The other worry for many non-elite clubs who are financially dependent on their productive academies is the newly introduced fixed payment tariff that will bring an end to the tribunal system that currently decides compensation due to clubs when an academy product is signed elsewhere.
The tariff will see clubs paid £3,000 (€3,800) per annum for each year of a player's development between the ages of nine and 11 and then either £12,500 (€15,800), £25,000 (€31,700) or £40,000 (€50,700) per year, depending on the academy's status. Those in the lowest category, invariably the poorest clubs, receive the smallest amount of compensation.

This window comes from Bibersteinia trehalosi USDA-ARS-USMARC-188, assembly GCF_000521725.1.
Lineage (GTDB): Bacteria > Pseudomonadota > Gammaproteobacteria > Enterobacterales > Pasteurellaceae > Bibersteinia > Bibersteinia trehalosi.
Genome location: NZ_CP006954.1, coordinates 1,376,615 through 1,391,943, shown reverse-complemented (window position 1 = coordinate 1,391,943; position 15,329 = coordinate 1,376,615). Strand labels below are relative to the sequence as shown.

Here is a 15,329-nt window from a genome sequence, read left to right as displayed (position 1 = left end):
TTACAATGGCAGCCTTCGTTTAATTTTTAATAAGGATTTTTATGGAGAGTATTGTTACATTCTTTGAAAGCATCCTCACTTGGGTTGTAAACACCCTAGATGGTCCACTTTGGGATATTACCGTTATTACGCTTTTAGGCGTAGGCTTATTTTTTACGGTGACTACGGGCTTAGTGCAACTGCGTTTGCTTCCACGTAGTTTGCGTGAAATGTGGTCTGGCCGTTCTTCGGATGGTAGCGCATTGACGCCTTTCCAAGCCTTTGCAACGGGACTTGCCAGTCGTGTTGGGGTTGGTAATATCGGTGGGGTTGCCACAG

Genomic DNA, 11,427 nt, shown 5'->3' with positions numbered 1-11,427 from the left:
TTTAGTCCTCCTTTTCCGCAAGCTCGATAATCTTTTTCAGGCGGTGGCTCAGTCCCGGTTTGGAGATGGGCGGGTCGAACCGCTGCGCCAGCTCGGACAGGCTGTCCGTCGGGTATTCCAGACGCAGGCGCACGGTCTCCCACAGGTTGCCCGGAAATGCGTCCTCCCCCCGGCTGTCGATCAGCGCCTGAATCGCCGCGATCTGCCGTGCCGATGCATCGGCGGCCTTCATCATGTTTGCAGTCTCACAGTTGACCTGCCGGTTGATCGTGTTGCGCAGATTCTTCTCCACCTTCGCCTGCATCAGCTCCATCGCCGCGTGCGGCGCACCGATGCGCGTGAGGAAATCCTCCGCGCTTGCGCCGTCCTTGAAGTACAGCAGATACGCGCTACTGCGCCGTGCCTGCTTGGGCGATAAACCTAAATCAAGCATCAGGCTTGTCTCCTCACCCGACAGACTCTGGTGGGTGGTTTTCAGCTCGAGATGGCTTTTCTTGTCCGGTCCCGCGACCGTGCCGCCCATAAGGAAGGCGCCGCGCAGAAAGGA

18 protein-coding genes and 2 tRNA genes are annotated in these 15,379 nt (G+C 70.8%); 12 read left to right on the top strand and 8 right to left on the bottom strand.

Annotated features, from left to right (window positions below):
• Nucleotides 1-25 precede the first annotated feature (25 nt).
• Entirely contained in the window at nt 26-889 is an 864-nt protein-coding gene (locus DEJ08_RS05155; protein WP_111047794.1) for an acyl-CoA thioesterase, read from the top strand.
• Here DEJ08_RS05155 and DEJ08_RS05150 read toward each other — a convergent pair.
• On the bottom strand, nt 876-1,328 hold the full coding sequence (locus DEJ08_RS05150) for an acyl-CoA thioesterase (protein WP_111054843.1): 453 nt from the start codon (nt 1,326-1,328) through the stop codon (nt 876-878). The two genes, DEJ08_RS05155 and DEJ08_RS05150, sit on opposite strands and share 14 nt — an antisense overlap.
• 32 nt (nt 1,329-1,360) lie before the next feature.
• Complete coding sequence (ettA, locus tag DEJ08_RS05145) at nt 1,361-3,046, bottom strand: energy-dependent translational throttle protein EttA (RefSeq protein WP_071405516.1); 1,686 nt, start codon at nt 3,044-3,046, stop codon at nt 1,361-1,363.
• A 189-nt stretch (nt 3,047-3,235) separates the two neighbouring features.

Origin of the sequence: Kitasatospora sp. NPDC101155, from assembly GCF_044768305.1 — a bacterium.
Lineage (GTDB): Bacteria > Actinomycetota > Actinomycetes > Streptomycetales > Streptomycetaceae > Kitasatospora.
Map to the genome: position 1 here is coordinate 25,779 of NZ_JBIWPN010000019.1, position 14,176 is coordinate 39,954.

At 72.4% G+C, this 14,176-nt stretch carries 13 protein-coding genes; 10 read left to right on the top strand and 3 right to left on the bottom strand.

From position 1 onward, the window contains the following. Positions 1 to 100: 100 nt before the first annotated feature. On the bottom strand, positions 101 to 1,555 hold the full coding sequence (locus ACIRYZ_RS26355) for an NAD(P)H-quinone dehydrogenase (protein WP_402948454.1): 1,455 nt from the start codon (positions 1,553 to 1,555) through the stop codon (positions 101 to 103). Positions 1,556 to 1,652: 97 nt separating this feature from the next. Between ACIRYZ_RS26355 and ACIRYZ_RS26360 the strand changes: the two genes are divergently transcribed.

"The Football League has been blackmailed by the Premier League into accepting radical new proposals which will allow the richest clubs to cherry-pick the best young talent for a fraction of their worth," said former Crystal Palace chairman Simon Jordan, writing in the Guardian.
"The Premier League only wants top academies in its division and if any young talent is produced at other clubs' expense outside the top flight, they want it on the cheap."
It is an issue that extends from the classroom to the boardroom, and despite the vocal opposition to EPPP there is pride within the Premier League's top brass over the sheer scale of the changes they're looking to introduce.
Three glorious Olympic weeks have put football in the shade but come Saturday, the national obsession will have returned, hopefully with lessons learned. A generation has been inspired this summer; it's high time football made the most of it.